Back in the day, trunking microwave radios were huge power-hungry beasts that consumed vast quantities of power and space at equal rates. They were complex “animals” that took days to install and hours to configure. Then they had to be looked after like well-loved but aged members of the family—with care, all due respect and consideration. Over time, components went out of adjustment and had to be brought back into line through various tuning routines, but overall they did their job as the super-reliable backbone of the POTS (i.e., Plain Old Telephone Service).
Jump forward a few decades and the latest trunking microwave solutions are elegant and graceful—almost svelte. With their current high levels of electronic integration, a complete repeater system can stand in a single rack space—unheard of until the most recent products. Furthermore, these new systems consume dramatically less power—a typical 3+1 system (i.e., four transceivers) consumes less than 400 watts. So now, backbone operators can save significantly on operating expenditure because of decreased space and power requirements at their microwave radio shelters.
Evolving microwave systems from analog to digital microwave systems carrying digital payloads was a rocky and dangerous path. The next migration from TDM payloads to IP payloads appears to be just as treacherous. How can a traditional TDM backbone radio, typically configured with N+1 radio protection switching, be reconfigured to transport a non-TDM payload that does not suit N+1 switching? IP transport is a completely different environment altogether! Luckily, trunking radio system designers have not ignored the Internet revolution and are perfectly aware of these challenges. In fact, well-appointed trunking microwave radio systems allow a graceful evolution from TDM to IP, with capability to transport both types of traffic simultaneously—and with their own ultra-reliable protection schemes!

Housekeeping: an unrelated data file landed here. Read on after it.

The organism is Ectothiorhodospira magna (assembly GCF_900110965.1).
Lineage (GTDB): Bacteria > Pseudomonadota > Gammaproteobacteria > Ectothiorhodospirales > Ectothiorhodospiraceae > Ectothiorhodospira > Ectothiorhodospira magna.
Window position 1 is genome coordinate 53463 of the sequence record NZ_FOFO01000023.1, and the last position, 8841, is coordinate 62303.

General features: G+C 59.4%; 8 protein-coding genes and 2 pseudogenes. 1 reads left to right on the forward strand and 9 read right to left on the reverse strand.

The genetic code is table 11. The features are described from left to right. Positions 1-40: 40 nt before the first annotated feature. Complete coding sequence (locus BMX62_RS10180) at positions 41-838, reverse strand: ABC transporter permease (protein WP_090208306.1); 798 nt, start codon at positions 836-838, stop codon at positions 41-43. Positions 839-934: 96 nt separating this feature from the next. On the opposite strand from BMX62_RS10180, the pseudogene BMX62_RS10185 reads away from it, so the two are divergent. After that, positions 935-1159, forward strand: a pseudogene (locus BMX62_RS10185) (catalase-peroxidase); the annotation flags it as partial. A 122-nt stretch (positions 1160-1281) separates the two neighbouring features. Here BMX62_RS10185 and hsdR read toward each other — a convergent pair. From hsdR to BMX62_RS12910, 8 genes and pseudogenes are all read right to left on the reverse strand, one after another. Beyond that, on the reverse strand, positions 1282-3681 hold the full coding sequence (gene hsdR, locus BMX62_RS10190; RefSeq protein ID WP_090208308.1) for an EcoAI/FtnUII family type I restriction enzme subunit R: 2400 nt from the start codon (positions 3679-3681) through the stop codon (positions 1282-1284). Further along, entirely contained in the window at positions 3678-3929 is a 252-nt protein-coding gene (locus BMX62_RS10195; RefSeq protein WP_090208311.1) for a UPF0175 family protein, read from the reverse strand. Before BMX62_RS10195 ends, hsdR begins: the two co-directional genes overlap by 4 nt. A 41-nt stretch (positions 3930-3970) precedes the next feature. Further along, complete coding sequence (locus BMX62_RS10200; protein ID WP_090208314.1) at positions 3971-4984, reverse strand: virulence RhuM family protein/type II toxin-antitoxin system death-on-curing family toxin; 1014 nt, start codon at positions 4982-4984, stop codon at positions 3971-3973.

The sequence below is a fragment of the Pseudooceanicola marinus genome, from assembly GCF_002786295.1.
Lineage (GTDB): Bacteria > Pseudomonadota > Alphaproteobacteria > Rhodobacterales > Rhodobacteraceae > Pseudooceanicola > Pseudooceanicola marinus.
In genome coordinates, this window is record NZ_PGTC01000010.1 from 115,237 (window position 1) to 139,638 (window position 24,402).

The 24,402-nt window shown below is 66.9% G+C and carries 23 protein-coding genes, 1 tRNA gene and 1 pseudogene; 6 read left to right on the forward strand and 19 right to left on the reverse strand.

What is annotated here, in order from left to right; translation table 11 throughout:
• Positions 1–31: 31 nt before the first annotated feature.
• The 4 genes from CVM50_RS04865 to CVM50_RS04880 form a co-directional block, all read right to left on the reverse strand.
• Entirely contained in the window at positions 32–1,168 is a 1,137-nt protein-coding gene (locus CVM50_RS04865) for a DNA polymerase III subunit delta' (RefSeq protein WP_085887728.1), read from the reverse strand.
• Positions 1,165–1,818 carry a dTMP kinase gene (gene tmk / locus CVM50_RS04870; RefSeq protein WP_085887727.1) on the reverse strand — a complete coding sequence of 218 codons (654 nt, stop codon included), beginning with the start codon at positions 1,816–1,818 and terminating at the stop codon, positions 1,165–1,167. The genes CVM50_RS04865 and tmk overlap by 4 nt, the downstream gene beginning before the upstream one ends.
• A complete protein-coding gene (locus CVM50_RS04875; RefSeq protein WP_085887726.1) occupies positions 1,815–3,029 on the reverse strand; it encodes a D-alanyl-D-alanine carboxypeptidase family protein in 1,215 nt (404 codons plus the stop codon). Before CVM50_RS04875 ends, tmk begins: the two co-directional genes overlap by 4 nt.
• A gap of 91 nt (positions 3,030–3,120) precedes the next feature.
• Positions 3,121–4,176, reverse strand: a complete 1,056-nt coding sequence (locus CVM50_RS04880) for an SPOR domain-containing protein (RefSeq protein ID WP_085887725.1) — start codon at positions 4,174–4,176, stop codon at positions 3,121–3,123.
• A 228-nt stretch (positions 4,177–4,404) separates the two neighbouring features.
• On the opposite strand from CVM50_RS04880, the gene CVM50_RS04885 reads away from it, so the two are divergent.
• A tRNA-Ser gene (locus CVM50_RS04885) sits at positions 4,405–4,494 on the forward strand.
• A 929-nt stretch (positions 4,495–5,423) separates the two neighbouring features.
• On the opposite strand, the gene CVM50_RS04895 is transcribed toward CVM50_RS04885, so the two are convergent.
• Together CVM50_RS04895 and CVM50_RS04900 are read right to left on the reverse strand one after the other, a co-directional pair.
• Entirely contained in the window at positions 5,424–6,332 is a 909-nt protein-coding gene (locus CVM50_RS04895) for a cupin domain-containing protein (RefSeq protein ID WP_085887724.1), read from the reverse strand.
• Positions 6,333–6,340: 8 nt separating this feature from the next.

Today, trunking microwave radios can support both TDM and IP seamlessly, offer robust radio performance and highly reliable switching and really do make it easy for operators to design mission-critical backbone networks. They offer mean time between failure (MTBF) reliability figures into the hundreds-of-years and highly integrated yet modular designs, which make expansion very straightforward. Before deciding on a trunking microwave radio, consider if the system:
- Allows easy migration from TDM to IP with a minimal amount of replacement materials
- Can expand to an expected maximum channel capacity (for example, six channels) without needing additional racks, etc.
- Enables repeater configurations within one rack
- Has a field-proven heritage of reliability and performance
Senior Product Manager
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